Baktash Abtin: Another Iranian Filmmaker Died Of His Struggle For Freedom
Iranian poet and filmmaker Mehdi Kazemi, also known as Baktash Abtin, dedicated his life to depicting Iranian society with realism and humour. Realism of this type, however, was intolerable in the eyes of the Iranian regime, which favours a Soviet-style “people’s paradise” vision of what is, in fact, a very troubled country
Andrew R.
March 2022

Abtin never hesitated to write poetry and create films in Farsi. Ironically, much of his work is unrelated to politics; for instance, the film Mory wants a wife tells the story of a religious man who is unable to afford an apartment, which eventually makes it harder for him to find a partner. He marries twice, but each time his wife leaves him because of the lack of housing. Bittersweet, amusing and realistic, the film is nonetheless banned in Iran (as are all Abtin’s films and writings; they “degrade the image of Iran”, as proclaimed by authorities). Abtin, along with journalists Khandan Mahabadi, Kayvan Bagen and Khosro Sadeghi Borjeni, was a member of the Iranian Writers Association, a group which has become one of the few functions to publicly criticize the Iranian regime.

The association has long been threatened by authorities. A spokesman for the judiciary warned the association: “Any institution which is established must adhere to the rule of law, and any current restrictions that are in place. If that institution violates restrictions, it will be for the Attorney General to take legal action to prevent it from doing so. Some of these restrictions are permanent and individuals ignoring these restrictions will be stopped.”

Abtin’s work with the association had led him to be persecuted by the Iranian police in 2015. He was being arrested again and again after this warning; in 2016, he was beaten and arrested at a memorial service for the ‘chain murders’ victims (Iranian dissidents who disappeared). In 2017, Abtin published a photo of Mazdak Zarafshan (one of the attendees of the memorial service), who was severely beaten by the police, on his Instagram account. Abtin was arrested and charged by the IRGC with “propaganda against the Islamic State” and ended up spending three months in jail after being fined five million tomans.

In 2019, he was sentenced to six years in prison, along with two other members of the association, for “gathering and colluding with the intention of committing acts against national security and spreading propaganda against the state”.

Following these events, Abtin, along with his imprisoned colleagues - Keyvan Bajan and Reza Khandan Mahabadi - was honored with the PEN/Barbey Freedom to Write Award. “The Iranian government targeting these three lions of Iran’s writing community, men whose only weapon is their intellect, marks the moral bankruptcy of a regime that is so desperate to survive that it has resorted to a futile effort to stamp out independent thought”, commented PEN America Chief Executive Officer Suzanne Nossel.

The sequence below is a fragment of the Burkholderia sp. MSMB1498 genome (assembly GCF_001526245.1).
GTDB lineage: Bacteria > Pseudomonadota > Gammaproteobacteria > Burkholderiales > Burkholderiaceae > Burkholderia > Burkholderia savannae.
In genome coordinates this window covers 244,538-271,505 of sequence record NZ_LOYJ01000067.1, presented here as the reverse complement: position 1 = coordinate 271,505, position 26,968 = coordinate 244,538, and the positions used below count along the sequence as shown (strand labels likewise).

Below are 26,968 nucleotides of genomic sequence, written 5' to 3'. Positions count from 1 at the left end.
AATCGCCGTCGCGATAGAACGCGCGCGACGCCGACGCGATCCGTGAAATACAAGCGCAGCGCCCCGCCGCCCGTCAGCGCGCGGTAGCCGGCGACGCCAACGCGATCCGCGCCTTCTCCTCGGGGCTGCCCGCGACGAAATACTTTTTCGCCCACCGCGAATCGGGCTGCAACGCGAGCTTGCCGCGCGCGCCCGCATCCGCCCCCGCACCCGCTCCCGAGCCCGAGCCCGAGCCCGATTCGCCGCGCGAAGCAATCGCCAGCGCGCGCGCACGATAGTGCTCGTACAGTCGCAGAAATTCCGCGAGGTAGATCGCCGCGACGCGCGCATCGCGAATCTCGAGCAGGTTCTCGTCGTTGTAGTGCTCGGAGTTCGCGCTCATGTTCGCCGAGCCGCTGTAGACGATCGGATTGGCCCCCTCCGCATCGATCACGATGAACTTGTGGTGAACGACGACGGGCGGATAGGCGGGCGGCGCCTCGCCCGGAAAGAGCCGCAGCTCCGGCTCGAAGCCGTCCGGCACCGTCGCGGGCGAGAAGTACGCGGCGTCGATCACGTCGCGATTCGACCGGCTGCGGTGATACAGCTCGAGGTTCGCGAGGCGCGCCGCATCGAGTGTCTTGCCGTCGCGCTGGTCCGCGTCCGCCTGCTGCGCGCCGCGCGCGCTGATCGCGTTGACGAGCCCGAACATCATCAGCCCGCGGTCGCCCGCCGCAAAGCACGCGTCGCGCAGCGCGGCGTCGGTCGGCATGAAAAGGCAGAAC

After being sent to the notorious Evin prison in Teheran in September of 2020, Abtin was confirmed to be infected with Covid-19 in December of 2021. Due to lack of treatment, his condition gradually became worse, and he died in the hospital on January 8th, 2022. A photo of Abtin chained to his bed in the hospital went viral, creating a discussion surrounding harassment of journalists and artists in Iran.

Authorities have been accused of delaying his transfer to the hospital, a delay due to which his lung infection became too severe to treat. Amnesty International had published a study in September of 2021, accusing the Iranian leadership of failing to provide accountability for deaths of at least 72 prisoners in custody since January of 2010, despite credible reports that they resulted from torture or other ill-treatment.

The arrest and harsh treatment that Abtin and his colleagues received is part of the Iranian regime’s method to suppress freedom of expression and implacably wipe out any critical voices that attempt to spread the truth about the Iranian government.

“The Islamic Republic of Iran shows no signs of intention to stop its harassment of independent journalists and media outlets, or loosening its tight grip on the media landscape as a whole. Iranian journalists are still constantly subjected to intimidation, arbitrary arrest and long jail sentences imposed by revolutionary courts at the end of unfair trials. The authorities also wage their fight against freedom of speech beyond the country’s borders, putting a great deal of pressure on Iranian journalists working for international media outlets”, writes a journalist in Reporters Sans Frontières.

The Islamic Republic of Iran has been ranked 174th out of 180 countries in RSF's 2021 World Press Freedom Index. The Iranian regime banned the organization in 1981, and actively repressed its activities through police actions.

As the Iranian economy implodes, the negotiations for Iran’s nuclear program fail and the Iranian regime is forcing its citizens to remain silent, freedom of expression could not seem to be more out of reach.